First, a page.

The last few days I have been having those moments. No matter what I do, no matter how bad I want it, I will never be able to grow a new leg. There is no hope for a cure when you are an amputee. On days like today when all I wanted to do was get up and walk around the church with my husband. I wanted to stand in front of the church back drop and take a picture. I don’t want to live another day in this chair. I look down at my one foot of painted toes and just want so badly, Father God please I just want my foot back. Yet I know that will never happen. And there it is, I can’t breathe, but just one second, this second is all I have to do.

If only people could understand that having and wearing a prosthetic isn’t that easy. If only it was as simple as some think and make it out to be, it’s an ok second choice if I could get into one that I can actually wear. Having one and not being able to use it is like a constant reminder that just out of my reach is freedom that I can’t have. But just breathe, one second, this second.

These collection of seconds are what get me through each day. The days when I just want to pull the blankets over my head and cry. Days like today, but I try to remind myself that everyone has something they struggle with and although it may be different for them it is just as serious to them as my amputation is to me. So I pray that their seconds help them get through their days a little easier. They being whoever is in my life dealing with something.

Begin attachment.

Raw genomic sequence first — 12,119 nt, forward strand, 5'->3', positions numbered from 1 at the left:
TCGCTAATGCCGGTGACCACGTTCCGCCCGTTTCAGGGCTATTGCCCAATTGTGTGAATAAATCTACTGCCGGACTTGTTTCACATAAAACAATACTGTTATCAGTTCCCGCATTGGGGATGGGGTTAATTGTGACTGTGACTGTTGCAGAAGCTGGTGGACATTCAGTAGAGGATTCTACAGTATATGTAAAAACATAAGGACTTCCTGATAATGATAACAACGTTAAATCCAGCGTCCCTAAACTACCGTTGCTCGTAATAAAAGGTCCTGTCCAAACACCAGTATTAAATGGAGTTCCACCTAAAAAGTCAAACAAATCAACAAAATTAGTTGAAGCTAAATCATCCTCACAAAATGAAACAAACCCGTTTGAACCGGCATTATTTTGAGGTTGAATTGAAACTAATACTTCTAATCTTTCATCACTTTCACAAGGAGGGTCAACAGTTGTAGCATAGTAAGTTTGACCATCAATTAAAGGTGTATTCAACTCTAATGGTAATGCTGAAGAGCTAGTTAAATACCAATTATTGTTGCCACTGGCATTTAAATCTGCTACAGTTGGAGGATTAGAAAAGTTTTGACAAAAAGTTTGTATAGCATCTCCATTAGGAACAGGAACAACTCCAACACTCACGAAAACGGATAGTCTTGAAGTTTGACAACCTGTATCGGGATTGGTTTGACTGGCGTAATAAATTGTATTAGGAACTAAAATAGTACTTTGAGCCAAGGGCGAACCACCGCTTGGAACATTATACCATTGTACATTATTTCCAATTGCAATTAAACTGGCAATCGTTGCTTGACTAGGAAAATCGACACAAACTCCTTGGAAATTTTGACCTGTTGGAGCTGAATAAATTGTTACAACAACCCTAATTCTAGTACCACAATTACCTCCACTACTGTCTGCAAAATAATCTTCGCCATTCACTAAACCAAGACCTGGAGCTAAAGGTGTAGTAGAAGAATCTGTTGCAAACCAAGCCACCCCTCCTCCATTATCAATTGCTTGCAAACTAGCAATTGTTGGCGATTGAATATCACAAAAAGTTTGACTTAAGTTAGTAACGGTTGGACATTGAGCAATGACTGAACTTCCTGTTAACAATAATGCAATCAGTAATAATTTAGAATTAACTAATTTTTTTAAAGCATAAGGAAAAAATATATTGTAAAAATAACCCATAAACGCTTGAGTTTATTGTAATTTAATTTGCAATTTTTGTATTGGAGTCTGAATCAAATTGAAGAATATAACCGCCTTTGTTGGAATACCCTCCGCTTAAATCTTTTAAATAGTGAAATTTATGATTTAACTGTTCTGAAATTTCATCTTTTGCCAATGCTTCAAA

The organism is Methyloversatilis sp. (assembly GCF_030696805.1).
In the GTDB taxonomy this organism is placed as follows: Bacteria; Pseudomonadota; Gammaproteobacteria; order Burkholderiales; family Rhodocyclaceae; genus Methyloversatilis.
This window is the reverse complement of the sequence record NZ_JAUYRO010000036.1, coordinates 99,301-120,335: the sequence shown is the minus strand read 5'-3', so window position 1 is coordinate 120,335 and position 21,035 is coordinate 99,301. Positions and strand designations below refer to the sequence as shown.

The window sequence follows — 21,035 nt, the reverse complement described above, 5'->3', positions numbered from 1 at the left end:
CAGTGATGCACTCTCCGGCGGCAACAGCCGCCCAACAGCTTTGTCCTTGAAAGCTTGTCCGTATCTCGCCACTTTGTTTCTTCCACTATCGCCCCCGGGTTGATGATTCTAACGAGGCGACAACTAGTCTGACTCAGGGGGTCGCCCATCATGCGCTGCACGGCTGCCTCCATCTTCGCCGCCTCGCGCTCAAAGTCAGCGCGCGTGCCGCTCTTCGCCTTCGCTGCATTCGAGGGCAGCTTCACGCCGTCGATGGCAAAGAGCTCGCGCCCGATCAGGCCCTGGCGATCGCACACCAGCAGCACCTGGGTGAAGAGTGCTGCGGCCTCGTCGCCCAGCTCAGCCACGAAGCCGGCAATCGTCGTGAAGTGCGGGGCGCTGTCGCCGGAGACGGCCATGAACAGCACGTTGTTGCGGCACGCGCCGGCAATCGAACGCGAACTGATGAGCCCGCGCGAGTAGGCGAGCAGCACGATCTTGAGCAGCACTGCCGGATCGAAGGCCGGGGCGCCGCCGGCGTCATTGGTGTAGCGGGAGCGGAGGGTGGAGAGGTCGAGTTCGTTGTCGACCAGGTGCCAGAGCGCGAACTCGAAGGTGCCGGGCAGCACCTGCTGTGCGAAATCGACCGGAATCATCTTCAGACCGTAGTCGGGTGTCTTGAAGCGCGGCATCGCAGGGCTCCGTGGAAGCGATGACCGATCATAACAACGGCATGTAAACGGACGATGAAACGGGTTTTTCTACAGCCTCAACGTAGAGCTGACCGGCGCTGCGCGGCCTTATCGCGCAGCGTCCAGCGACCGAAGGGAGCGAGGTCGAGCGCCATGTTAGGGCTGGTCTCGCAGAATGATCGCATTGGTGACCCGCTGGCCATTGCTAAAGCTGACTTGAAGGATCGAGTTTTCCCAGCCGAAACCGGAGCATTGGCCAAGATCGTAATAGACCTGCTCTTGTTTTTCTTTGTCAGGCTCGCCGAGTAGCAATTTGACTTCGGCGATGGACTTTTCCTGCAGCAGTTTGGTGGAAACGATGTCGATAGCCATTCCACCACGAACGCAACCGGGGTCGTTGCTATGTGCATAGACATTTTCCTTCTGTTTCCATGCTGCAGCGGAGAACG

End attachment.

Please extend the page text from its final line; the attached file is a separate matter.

I miss things, I miss going on water slides, and wearing jeans. I miss doing things without having to worry about handicap accessibility. I miss walking beside my husband instead of always having him behind me pushing me.  I miss just feeling “normal.” I pray that my collection of seconds become less about that deep pain that takes my breath and becomes more about living life and capturing memories. I am tired of sitting on the sidelines, of letting that breath seizing, time stopping, soul pounding grief hold me back, I want to fully step in2 my destiny.


The Amputee in Me